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[ih-skahrp-muh nt] /ɪˈskɑrp mənt/
Geology. a long, precipitous, clifflike ridge of land, rock, or the like, commonly formed by faulting or fracturing of the earth's crust.
Compare scarp (def 1).
ground cut into an escarp around a fortification or defensive position.
Origin of escarpment
From the French word escarpement, dating back to 1795-1805. See escarp, -ment Unabridged
Based on the Random House Dictionary, © Random House, Inc. 2017.
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Examples from the Web for escarpment
Historical Examples
  • The escarpment is caused by a fault, the great block of the upper side being lifted several thousand feet above the valley region.

  • At length they crossed the escarpment of the hill, and stood upon the summit.

    The Young Voyageurs Mayne Reid
  • The escarpment, rising about sixty feet above the level of the sea, seemed cut down by the aid of a plumb-line.

    Toilers of the Sea Victor Hugo
  • Silently he went on climbing the escarpment, digging into the rough rock.

    The Judas Valley Gerald Vance
  • At noon, the salient of the intrenchment was broken down, and the escarpment of the boulevard was greatly damaged.

    Annals of a Fortress E. Viollet-le-Duc
  • Probably the escarpment that extends from Austin to Eagle Pass.

  • Fording it we pitched our camp in the long green grass, just under shelter of the escarpment.

    Across Patagonia Lady Florence Dixie
  • The Dunkirk shale loams are found upon the hill or escarpment.

    The Grapes of New York U. P. Hedrick
  • Two or three miles along the top of the escarpment the mullah sent back word that he wanted the hakim to be beside him.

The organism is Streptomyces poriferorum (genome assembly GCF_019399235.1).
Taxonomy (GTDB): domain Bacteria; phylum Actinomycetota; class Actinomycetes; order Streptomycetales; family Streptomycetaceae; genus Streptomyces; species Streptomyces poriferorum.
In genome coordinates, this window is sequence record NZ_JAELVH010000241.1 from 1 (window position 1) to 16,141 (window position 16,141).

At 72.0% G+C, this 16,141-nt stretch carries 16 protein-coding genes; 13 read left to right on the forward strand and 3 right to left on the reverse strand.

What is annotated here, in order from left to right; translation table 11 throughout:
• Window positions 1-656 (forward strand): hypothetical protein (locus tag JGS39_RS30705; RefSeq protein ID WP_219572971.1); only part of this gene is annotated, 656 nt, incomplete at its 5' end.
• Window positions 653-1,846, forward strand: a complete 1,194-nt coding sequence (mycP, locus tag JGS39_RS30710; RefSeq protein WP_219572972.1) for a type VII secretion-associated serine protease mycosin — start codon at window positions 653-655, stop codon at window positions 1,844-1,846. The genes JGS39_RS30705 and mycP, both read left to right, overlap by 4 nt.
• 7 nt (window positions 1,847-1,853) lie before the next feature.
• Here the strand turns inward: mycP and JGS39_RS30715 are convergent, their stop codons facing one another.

• The Downs escarpment was set with gigantic slow-moving wind-wheels.

    When the Sleeper Wakes Herbert George Wells
British Dictionary definitions for escarpment


  1. the long continuous steep face of a ridge or plateau formed by erosion; scarp
  2. any steep slope, such as one resulting from faulting
a steep artificial slope immediately in front of the rampart of a fortified place
Collins English Dictionary - Complete & Unabridged 2012 Digital Edition
© William Collins Sons & Co. Ltd. 1979, 1986 © HarperCollins
Publishers 1998, 2000, 2003, 2005, 2006, 2007, 2009, 2012
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Word Origin and History for escarpment

1802, from French escarpment, from escarper "make into a steep slope," from escarpe "slope," from Italian scarpa (see scarp). Earlier in same sense was escarp.

Online Etymology Dictionary, © 2010 Douglas Harper
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escarpment in Science
A steep slope or long cliff formed by erosion or by vertical movement of the Earth's crust along a fault. Escarpments separate two relatively level areas of land. The term is often used interchangeably with scarp but is more accurately associated with cliffs produced by erosional processes rather than those produced by faulting.
The American Heritage® Science Dictionary
Copyright © 2002. Published by Houghton Mifflin. All rights reserved.
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